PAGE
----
When less is not more: Violations of a Gricean maxim facilitate visual search
- Reese Cullimore, University of California, Davis, Davis, California, United States
- Gwendolyn Rehrig, University of California, Davis, Davis, California, United States
- John M Henderson, University of California, Davis, Davis, California, United States
- Fernanda Ferreira, University of California, Davis, Department of Psychology, Davis, California, United States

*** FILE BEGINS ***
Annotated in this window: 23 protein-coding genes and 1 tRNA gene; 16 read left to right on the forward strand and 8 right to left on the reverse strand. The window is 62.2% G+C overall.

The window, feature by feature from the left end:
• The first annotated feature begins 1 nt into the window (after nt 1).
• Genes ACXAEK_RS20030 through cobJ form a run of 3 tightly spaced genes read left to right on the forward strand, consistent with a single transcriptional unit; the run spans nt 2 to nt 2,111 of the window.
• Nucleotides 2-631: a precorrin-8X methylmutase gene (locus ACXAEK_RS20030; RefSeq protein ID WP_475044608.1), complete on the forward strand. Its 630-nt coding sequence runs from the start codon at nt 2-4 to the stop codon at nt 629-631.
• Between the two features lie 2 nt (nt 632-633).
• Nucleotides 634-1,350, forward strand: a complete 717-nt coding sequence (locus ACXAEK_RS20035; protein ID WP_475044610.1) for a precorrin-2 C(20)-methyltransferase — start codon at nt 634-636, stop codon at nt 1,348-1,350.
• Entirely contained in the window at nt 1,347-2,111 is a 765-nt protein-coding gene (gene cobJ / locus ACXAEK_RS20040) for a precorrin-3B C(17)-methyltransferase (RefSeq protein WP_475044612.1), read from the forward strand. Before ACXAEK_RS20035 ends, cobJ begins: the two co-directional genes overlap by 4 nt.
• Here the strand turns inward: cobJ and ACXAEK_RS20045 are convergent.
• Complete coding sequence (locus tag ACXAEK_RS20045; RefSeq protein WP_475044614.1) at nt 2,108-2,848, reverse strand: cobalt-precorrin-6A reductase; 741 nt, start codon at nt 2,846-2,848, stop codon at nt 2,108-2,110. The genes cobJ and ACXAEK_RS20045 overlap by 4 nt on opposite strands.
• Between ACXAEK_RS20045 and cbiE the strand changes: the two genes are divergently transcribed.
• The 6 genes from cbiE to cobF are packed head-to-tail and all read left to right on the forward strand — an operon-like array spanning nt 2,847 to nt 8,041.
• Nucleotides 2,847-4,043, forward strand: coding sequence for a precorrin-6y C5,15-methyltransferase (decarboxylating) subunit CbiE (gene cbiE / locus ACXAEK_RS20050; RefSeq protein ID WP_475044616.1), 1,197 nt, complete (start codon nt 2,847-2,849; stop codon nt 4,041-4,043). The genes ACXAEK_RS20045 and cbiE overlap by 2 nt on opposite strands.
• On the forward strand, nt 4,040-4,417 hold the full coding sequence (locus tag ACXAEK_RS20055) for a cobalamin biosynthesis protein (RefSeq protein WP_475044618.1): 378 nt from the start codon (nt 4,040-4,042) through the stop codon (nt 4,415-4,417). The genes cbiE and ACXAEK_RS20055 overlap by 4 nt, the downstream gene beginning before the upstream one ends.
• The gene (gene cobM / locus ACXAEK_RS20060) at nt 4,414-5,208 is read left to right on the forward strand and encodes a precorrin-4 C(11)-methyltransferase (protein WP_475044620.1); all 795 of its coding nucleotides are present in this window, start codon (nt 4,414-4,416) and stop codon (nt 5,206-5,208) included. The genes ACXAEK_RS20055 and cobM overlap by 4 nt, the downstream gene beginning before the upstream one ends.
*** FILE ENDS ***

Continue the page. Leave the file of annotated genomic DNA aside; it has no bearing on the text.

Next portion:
AbstractGricean maxims state that speakers optimize information contained in their utterances for the benefit of both speakers and listeners (Grice, 1975). However, speakers appear often to violate the maxim of quantity in particular, and violations may sometimes help listeners (Degen, 2016). This experiment investigated whether providing an informative but non-contrastive modifier would facilitate search in naturalistic scenes. Participants (n=48) searched for a unique target object, and the search expression contained either no modifier, a location modifier (e.g., “on the top left”), or a color modifier. The target was located faster when the verbal instruction included either modifier versus the no-modifier condition, and was faster for location modifiers than color modifiers (p<.01). This pattern suggests that quantity violations can facilitate search. A follow-up study will investigate whether this effect changes when the location modifier is tied to the search template (e.g., “under the table”).
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